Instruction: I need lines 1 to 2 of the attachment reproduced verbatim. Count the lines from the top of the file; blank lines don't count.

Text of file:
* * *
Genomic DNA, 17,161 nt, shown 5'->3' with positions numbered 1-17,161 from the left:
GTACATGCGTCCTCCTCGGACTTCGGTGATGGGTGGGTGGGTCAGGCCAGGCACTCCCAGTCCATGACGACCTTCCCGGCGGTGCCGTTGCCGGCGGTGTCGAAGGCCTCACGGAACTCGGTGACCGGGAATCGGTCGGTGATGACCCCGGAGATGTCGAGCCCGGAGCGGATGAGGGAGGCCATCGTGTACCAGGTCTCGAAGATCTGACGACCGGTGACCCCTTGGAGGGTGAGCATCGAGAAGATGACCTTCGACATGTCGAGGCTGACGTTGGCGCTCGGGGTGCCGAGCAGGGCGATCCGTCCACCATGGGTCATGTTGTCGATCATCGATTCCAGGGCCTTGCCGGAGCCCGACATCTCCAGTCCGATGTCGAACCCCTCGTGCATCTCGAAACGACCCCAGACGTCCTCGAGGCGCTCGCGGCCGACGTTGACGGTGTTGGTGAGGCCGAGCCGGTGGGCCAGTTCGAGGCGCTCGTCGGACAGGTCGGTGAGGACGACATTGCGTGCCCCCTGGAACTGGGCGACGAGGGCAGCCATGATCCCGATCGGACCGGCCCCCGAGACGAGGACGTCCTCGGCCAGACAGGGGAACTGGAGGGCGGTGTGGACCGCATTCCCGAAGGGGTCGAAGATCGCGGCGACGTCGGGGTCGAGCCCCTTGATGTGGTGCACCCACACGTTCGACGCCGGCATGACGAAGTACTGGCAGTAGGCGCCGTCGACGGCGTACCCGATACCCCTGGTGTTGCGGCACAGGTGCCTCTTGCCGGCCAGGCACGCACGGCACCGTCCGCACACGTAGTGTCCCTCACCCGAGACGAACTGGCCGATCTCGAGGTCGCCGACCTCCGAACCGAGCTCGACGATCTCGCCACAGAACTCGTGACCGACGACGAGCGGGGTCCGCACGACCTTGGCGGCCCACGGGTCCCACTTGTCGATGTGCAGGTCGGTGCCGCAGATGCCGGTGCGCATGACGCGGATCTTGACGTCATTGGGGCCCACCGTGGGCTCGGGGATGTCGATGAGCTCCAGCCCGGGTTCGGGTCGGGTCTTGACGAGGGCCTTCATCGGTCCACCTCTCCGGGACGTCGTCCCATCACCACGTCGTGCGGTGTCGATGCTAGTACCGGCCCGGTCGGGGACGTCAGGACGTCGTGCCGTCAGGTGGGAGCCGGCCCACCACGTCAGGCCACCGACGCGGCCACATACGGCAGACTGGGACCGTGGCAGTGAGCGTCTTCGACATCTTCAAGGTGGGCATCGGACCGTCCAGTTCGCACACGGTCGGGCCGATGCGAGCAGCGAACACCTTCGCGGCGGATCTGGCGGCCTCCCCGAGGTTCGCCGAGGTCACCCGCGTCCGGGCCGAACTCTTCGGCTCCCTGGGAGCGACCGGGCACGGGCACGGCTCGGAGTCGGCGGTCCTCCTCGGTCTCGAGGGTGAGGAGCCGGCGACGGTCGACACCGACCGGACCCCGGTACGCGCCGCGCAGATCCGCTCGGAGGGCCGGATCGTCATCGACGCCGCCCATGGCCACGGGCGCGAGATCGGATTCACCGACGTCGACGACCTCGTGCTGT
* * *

Genomic DNA, 17,161 nt, shown 5'->3' with positions numbered 1-17,161 from the left:
GTACATGCGTCCTCCTCGGACTTCGGTGATGGGTGGGTGGGTCAGGCCAGGCACTCCCAGTCCATGACGACCTTCCCGGCGGTGCCGTTGCCGGCGGTGTCGAAGGCCTCACGGAACTCGGTGACCGGGAATCGGTCGGTGATGACCCCGGAGATGTCGAGCCCGGAGCGGATGAGGGAGGCCATCGTGTACCAGGTCTCGAAGATCTGACGACCGGTGACCCCTTGGAGGGTGAGCATCGAGAAGATGACCTTCGACATGTCGAGGCTGACGTTGGCGCTCGGGGTGCCGAGCAGGGCGATCCGTCCACCATGGGTCATGTTGTCGATCATCGATTCCAGGGCCTTGCCGGAGCCCGACATCTCCAGTCCGATGTCGAACCCCTCGTGCATCTCGAAACGACCCCAGACGTCCTCGAGGCGCTCGCGGCCGACGTTGACGGTGTTGGTGAGGCCGAGCCGGTGGGCCAGTTCGAGGCGCTCGTCGGACAGGTCGGTGAGGACGACATTGCGTGCCCCCTGGAACTGGGCGACGAGGGCAGCCATGATCCCGATCGGACCGGCCCCCGAGACGAGGACGTCCTCGGCCAGACAGGGGAACTGGAGGGCGGTGTGGACCGCATTCCCGAAGGGGTCGAAGATCGCGGCGACGTCGGGGTCGAGCCCCTTGATGTGGTGCACCCACACGTTCGACGCCGGCATGACGAAGTACTGGCAGTAGGCGCCGTCGACGGCGTACCCGATACCCCTGGTGTTGCGGCACAGGTGCCTCTTGCCGGCCAGGCACGCACGGCACCGTCCGCACACGTAGTGTCCCTCACCCGAGACGAACTGGCCGATCTCGAGGTCGCCGACCTCCGAACCGAGCTCGACGATCTCGCCACAGAACTCGTGACCGACGACGAGCGGGGTCCGCACGACCTTGGCGGCCCACGGGTCCCACTTGTCGATGTGCAGGTCGGTGCCGCAGATGCCGGTGCGCATGACGCGGATCTTGACGTCATTGGGGCCCACCGTGGGCTCGGGGATGTCGATGAGCTCCAGCCCGGGTTCGGGTCGGGTCTTGACGAGGGCCTTCATCGGTCCACCTCTCCGGGACGTCGTCCCATCACCACGTCGTGCGGTGTCGATGCTAGTACCGGCCCGGTCGGGGACGTCAGGACGTCGTGCCGTCAGGTGGGAGCCGGCCCACCACGTCAGGCCACCGACGCGGCCACATACGGCAGACTGGGACCGTGGCAGTGAGCGTCTTCGACATCTTCAAGGTGGGCATCGGACCGTCCAGTTCGCACACGGTCGGGCCGATGCGAGCAGCGAACACCTTCGCGGCGGATCTGGCGGCCTCCCCGAGGTTCGCCGAGGTCACCCGCGTCCGGGCCGAACTCTTCGGCTCCCTGGGAGCGACCGGGCACGGGCACGGCTCGGAGTCGGCGGTCCTCCTCGGTCTCGAGGGTGAGGAGCCGGCGACGGTCGACACCGACCGGACCCCGGTACGCGCCGCGCAGATCCGCTCGGAGGGCCGGATCGTCATCGACGCCGCCCATGGCCACGGGCGCGAGATCGGATTCACCGACGTCGACGACCTCGTGCTGT